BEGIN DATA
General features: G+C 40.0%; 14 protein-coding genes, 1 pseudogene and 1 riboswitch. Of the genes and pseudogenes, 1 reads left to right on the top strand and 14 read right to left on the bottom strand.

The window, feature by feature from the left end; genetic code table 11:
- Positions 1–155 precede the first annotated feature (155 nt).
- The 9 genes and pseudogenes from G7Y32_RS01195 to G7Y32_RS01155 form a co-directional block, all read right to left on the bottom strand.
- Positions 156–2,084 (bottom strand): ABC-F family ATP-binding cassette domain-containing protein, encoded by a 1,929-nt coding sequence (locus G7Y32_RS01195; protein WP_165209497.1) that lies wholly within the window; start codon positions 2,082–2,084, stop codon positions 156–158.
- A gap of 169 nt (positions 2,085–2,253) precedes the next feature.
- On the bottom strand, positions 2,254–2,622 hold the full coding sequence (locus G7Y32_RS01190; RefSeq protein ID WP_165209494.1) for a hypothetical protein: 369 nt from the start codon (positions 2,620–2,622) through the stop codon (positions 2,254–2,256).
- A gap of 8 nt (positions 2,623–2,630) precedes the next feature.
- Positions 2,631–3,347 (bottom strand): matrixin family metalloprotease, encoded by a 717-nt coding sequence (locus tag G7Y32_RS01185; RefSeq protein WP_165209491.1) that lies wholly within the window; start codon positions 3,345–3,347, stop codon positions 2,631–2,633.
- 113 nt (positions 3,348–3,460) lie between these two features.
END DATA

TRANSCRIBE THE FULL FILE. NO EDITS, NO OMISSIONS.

General features: G+C 40.0%; 14 protein-coding genes, 1 pseudogene and 1 riboswitch. Of the genes and pseudogenes, 1 reads left to right on the top strand and 14 read right to left on the bottom strand.

The window, feature by feature from the left end; genetic code table 11:
- Positions 1–155 precede the first annotated feature (155 nt).
- The 9 genes and pseudogenes from G7Y32_RS01195 to G7Y32_RS01155 form a co-directional block, all read right to left on the bottom strand.
- Positions 156–2,084 (bottom strand): ABC-F family ATP-binding cassette domain-containing protein, encoded by a 1,929-nt coding sequence (locus G7Y32_RS01195; protein WP_165209497.1) that lies wholly within the window; start codon positions 2,082–2,084, stop codon positions 156–158.
- A gap of 169 nt (positions 2,085–2,253) precedes the next feature.
- On the bottom strand, positions 2,254–2,622 hold the full coding sequence (locus G7Y32_RS01190; RefSeq protein ID WP_165209494.1) for a hypothetical protein: 369 nt from the start codon (positions 2,620–2,622) through the stop codon (positions 2,254–2,256).
- A gap of 8 nt (positions 2,623–2,630) precedes the next feature.
- Positions 2,631–3,347 (bottom strand): matrixin family metalloprotease, encoded by a 717-nt coding sequence (locus tag G7Y32_RS01185; RefSeq protein WP_165209491.1) that lies wholly within the window; start codon positions 3,345–3,347, stop codon positions 2,631–2,633.
- 113 nt (positions 3,348–3,460) lie between these two features.